CT Scans

Balancing Health Risks and Medical Benefits

Charles W. Schmidt


Environ Health Perspect. 2012;120(3):a118-a121. 

In This Article

Calculating Risks

CT scanners were developed during the 1960s by England's EMI Central Research Laboratories. Interestingly, EMI's parent company owned a record label whose superstar act—the Beatles—generated funding that helped propel CT scanners into routine medical use.[4] The technology started becoming widespread during the 1980s, and uses rose dramatically when faster scanning speeds made it possible to image large sections of anatomy in seconds.

An estimated 75 million CT exams were performed in the United States in 2009.[5] Various estimates suggest that anywhere from 5% to 30% of these exams—each costing hundreds to thousands of dollars—may be medically unnecessary. Why would a clinician request an unnecessary scan? In a 2010 perspective article Rebecca Smith-Bindman, professor in residence at the University of California, San Francisco, School of Medicine, explained, "[T]here are few evidence-based guidelines regarding their appropriate use, and institutional use varies widely, reflecting physicians' preferences and manufacturers' promotion of these capabilities, rather than scientific evidence of improved clinical outcomes. . . . Ironically, technical improvements have led to increases in the identification of incidental (and almost certainly irrelevant) findings that result in follow-up CT for surveillance."[5]

CT scanners emit X rays. Different tissue types absorb X rays in varying amounts, and the resulting contrasts provide detailed images of anatomy and disease. Absorbed radiation can break chemical bonds in tissues, liberating charged ions (hence the term "ionizing radiation") that can damage DNA and produce cancer should cells be unable to repair themselves. Nonionizing radiation—lower-energy radiofrequency waves such as those emitted by microwave ovens and cell phones—doesn't break chemical bonds.

Scientists can't state conclusively that CT scans cause cancer until ongoing prospective studies of that link generate results. In the meantime, they estimate cancer outcomes using dose–response models derived from other radiation-exposed groups, such as atomic-bomb survivors and patients treated with radiation.

The dominant risk assessment model appears in a 2006 report from the National Research Council's Biological Effects of Ionizing Radiation (BEIR) subcommittee.[6] The BEIR VII model postulates there is no safe level of ionizing radiation exposure; carcinogenic effects are assumed to follow a linear dose response, meaning even the smallest exposure carries some level of cancer risk. The BEIR VII model generates so-called lifetime attributable risk (LAR) factors, which estimate the likelihood of cancer in hypothetical individuals as a function of dose. Multiplying the LAR by the number of people exposed to a given dose yields an estimate of expected cancers from that exposure in the population.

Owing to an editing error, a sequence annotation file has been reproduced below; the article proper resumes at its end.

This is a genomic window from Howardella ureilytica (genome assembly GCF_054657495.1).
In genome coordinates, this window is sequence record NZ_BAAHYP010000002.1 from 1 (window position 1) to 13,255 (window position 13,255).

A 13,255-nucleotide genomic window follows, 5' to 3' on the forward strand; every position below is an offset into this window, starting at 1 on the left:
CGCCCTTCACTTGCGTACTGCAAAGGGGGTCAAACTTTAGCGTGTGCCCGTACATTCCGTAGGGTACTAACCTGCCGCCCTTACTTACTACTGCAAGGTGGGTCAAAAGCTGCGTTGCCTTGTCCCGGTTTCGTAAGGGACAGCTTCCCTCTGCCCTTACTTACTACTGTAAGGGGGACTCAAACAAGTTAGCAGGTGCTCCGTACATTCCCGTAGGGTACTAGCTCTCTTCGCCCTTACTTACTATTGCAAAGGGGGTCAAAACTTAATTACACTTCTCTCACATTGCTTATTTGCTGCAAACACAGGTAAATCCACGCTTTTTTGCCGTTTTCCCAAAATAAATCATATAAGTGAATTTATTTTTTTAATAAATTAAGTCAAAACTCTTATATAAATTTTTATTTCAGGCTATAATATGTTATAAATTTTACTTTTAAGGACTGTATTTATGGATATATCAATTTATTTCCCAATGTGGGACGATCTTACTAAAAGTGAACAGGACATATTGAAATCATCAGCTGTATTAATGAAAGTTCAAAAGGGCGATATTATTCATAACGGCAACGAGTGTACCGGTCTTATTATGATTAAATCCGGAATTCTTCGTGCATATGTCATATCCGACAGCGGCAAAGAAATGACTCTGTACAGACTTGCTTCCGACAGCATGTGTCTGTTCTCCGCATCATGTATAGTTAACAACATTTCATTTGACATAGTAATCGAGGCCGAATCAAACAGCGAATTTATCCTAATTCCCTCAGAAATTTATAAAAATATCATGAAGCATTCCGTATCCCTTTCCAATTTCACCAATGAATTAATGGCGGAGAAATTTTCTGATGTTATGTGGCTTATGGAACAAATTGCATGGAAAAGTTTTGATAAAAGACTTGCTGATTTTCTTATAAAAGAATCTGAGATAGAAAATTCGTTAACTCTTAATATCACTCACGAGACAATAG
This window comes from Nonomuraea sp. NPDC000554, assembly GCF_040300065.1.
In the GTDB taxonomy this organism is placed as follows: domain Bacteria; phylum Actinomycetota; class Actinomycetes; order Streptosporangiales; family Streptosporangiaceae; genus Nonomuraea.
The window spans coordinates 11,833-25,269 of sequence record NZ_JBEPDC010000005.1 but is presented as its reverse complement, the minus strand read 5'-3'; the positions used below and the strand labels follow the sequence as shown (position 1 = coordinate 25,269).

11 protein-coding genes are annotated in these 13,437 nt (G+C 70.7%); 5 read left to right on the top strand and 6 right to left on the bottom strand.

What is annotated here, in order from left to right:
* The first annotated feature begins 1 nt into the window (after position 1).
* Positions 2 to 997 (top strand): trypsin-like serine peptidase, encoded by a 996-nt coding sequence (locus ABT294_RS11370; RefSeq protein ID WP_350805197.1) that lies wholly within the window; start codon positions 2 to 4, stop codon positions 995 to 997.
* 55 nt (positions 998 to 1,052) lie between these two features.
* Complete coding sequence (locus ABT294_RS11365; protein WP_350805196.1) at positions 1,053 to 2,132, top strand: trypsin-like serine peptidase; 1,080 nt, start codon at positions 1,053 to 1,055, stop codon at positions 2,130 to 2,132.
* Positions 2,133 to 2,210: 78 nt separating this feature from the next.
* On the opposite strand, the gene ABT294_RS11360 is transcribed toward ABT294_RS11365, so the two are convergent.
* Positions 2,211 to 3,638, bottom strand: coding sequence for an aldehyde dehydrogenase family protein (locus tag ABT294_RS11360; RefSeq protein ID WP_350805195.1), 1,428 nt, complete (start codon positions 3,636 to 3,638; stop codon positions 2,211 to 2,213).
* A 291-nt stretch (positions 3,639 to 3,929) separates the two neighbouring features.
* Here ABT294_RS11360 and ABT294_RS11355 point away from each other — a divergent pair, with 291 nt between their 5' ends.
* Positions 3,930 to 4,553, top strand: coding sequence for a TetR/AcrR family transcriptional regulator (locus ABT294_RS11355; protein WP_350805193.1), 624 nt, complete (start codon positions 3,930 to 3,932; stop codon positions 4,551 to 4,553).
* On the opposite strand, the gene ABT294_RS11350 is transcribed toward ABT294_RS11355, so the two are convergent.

Berrington de González relied on BEIR VII to derive her estimate of 29,000 additional cancers resulting from CT scans performed in 2007.[2] Likewise, Smith-Bindman used it to estimate that 1 cancer might appear for every 270 middle-aged women who undergo CT coronary angiography, a high-dose diagnostic procedure that scans heart vessels repeatedly after injection of a contrast dye.[7] Young people face especially high risks, Smith-Bindman says, in part because they live long enough for cancer to develop after a carcinogenic exposure. Therefore, she estimates that women aged 20 who undergo the same coronary procedure have twice the risk as middle-aged women.[7]

On the flip side of the risk spectrum, Smith-Bindman also estimates that 1 cancer could appear for every 11,080 men who get a routine head CT scan.[7] Head scans involve less risk in part because they dose a single organ—the brain—unlike coronary and abdominal scans that dose multiple organs, including the breasts and lungs.


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